The West Wing, Season 5, Episode 17
***He was old school Wall Street, the kind who smashed phones when trades went wrong. People were scared of him, he didn't like math geeks, and he couldn't quite comprehend my Indian accent. Walking into an angry lion's den is not how your first day on the job is supposed to go!
He wanted to talk about options. So, I mumbled about delta and gamma and vega, boasted about how I could do integrals in my head (which, at that time, I kinda' could), and raved about IITs.
How do we price options, he snarled? Black-Scholes, of course, I offered.
You think it's your fancy math that prices options? You are arrogant and haven't the faintest clue about how markets work.
Tell me then, I pushed my luck.
It's people like me who haggle and bluff and negotiate and wager who discover the price of options. Black and Scholes were merely trying to model what we do. Their math is imitation. What we do is the real thing.
Don't get me wrong, he went on, math is important. But it won't make you money. Any dumb old computer can do the math. It's understanding of human psychology that will give you the edge.
Your math is a necessary 30% of the game. But this anyone can learn. The remaining 70% cannot be taught. That's where the magic is.
Talk about a humbling first day at work!
There are some in India who believe that disciplines like engineering and medicine are somehow more valuable than social sciences and liberal arts.
To such people, life is a series of problems to be analytically solved. Whatever the problems, an army of left-brain quasi-robots can be deployed to write programs to solve them. There must be a process for everything, every process must be six sigma certified, and the outcomes must be deterministic.
One can empathize with this worldview. India is a swirling lava of pure chaos; thirst for order is understandable in this maelstrom.
We absolutely need the engineers to lay the pipelines and pathways for information, energy, water, transportation, sewage, and money. We need the doctors to decode DNA and smother disease. We need scientists and mathematicians to advance our knowledge by falsifying superstition.
But this is not all we need. This is the 30%. The 70% will have to come from elsewhere.
I don't remember very much at all of what I learned in the lecture halls of IIT.
What I haven't forgotten is the moment when an English Lit grad student opened my eyes to T S Eliot. There's no algorithm that can possibly replicate the beauty and wisdom in The Four Quartets.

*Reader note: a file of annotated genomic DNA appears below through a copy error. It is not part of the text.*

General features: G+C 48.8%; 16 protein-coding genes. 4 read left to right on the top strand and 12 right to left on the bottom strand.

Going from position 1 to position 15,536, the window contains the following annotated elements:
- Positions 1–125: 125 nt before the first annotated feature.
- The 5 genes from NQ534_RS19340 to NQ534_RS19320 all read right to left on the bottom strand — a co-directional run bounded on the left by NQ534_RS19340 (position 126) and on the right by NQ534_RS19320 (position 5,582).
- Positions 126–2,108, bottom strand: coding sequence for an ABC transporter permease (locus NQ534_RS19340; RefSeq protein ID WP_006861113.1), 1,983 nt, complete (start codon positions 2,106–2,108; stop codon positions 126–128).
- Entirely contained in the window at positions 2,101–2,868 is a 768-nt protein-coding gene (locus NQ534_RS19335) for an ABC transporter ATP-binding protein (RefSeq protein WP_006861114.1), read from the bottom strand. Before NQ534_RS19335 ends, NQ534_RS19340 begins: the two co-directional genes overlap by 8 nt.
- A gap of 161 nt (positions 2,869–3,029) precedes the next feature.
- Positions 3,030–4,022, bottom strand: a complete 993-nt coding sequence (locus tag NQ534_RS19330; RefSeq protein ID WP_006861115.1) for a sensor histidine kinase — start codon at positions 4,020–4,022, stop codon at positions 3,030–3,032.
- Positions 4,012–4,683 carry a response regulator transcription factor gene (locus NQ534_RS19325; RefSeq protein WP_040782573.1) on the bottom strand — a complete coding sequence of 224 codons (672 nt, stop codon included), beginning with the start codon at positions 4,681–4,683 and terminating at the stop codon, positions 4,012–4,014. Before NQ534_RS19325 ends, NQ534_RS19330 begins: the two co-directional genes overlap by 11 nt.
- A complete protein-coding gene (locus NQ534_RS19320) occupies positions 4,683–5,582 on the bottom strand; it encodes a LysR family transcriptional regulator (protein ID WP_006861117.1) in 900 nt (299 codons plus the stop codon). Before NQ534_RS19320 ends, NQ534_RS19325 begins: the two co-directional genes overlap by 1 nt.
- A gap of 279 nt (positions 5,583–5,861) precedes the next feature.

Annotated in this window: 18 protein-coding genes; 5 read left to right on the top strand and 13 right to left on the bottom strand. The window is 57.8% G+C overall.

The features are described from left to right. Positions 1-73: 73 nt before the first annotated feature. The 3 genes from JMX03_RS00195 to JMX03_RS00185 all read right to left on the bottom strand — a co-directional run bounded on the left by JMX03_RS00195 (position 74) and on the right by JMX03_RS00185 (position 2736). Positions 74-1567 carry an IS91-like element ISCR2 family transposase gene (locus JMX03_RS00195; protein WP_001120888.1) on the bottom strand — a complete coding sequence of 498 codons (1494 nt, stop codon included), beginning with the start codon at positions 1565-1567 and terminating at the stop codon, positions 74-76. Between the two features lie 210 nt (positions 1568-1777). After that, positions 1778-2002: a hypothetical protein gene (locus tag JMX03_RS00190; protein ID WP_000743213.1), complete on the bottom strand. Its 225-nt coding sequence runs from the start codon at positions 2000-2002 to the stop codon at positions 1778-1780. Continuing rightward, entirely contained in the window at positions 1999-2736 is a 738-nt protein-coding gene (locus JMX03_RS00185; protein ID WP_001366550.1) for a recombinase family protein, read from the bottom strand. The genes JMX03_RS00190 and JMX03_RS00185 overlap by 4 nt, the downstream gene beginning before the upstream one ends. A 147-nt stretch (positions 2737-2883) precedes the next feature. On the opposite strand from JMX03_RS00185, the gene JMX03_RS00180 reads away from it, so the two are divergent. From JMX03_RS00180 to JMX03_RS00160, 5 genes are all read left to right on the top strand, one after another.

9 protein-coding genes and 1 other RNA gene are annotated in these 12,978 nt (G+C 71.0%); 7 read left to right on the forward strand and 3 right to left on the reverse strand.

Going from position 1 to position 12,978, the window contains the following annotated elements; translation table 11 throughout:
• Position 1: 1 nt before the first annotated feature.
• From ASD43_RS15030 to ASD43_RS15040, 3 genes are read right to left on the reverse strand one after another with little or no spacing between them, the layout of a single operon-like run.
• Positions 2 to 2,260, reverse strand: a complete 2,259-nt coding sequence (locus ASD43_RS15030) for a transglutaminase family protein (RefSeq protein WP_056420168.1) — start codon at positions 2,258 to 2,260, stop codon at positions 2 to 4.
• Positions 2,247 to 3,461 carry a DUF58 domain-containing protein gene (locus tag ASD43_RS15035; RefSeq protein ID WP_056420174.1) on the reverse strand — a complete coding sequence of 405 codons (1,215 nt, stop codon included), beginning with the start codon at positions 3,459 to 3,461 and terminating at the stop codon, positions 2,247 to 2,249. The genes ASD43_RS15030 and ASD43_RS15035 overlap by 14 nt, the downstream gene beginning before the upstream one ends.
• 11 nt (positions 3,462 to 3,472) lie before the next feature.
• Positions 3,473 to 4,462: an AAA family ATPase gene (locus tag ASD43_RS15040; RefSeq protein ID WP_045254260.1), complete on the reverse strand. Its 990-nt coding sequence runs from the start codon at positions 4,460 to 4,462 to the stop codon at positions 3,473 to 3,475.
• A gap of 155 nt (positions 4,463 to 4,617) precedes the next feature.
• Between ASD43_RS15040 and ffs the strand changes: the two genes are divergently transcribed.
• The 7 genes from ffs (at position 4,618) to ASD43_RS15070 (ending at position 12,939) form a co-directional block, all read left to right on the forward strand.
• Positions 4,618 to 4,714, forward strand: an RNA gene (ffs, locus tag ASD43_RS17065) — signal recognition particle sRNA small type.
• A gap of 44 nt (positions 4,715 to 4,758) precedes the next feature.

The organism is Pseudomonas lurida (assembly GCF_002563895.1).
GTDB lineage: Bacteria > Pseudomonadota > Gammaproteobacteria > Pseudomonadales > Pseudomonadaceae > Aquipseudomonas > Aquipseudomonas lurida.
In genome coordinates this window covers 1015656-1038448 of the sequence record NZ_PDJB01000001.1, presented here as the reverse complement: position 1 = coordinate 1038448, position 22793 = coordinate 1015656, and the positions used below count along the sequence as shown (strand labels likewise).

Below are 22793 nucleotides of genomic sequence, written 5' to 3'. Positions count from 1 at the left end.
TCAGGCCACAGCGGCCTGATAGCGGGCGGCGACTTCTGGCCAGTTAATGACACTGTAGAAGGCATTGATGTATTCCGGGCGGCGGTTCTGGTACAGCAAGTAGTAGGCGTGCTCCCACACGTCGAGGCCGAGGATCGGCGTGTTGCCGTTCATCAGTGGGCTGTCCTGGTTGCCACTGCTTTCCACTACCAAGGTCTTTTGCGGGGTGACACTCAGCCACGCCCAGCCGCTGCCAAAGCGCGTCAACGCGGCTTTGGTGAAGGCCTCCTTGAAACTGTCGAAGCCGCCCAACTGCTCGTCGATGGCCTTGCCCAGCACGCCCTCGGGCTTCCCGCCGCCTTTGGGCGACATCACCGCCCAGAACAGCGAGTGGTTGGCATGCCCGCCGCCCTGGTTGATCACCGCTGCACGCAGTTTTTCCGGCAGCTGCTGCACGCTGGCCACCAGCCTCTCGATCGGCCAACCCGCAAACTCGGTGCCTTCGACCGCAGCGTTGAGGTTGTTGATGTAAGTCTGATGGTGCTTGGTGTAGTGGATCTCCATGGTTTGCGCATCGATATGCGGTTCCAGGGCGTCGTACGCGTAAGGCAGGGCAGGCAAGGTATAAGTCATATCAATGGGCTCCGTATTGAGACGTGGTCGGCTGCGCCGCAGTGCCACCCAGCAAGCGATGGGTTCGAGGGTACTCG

I haven't forgotten either my classmates who killed themselves over - what now seem utterly trivial - disappointments. There is no program that could have solved their problems nor any medicine that could solder back their splattered brains. Psychological counseling might have saved their lives.
Any suggestion that literature and psychology are lesser disciplines is arrogant in the extreme.
Myron Scholes (who subsequently won the Nobel Prize for his work on options pricing) went on to wager and lose an astonishing fortune in the summer of 1998. Wall Street was brought to its knees.
All the formulas in the world couldn't put Humpty Dumpty back together again.
It was also financial engineers whose deterministic certitude brought down the world in 2008. The collapse came as a rude shock to them (although it shouldn't have) for reality did not track their math.
There were dissenting voices sounding the alarm. They understood the fancy models and financial legerdemain, but they also remembered lessons of history and the psychology of markets. They knew about tulips and amnesia, arrogance and humility.
It is in these extraordinary dissents from mechanical models that huge fortunes were made. That's the 70% the old fox wanted me to understand on my first day at work. That's where the magic was.
Let me return to Eliot and close the final loop.
The only wisdom we can hope to acquire
Is the wisdom of humility: humility is endless
I can only wish they taught humility at IITs and every other engineering school in India.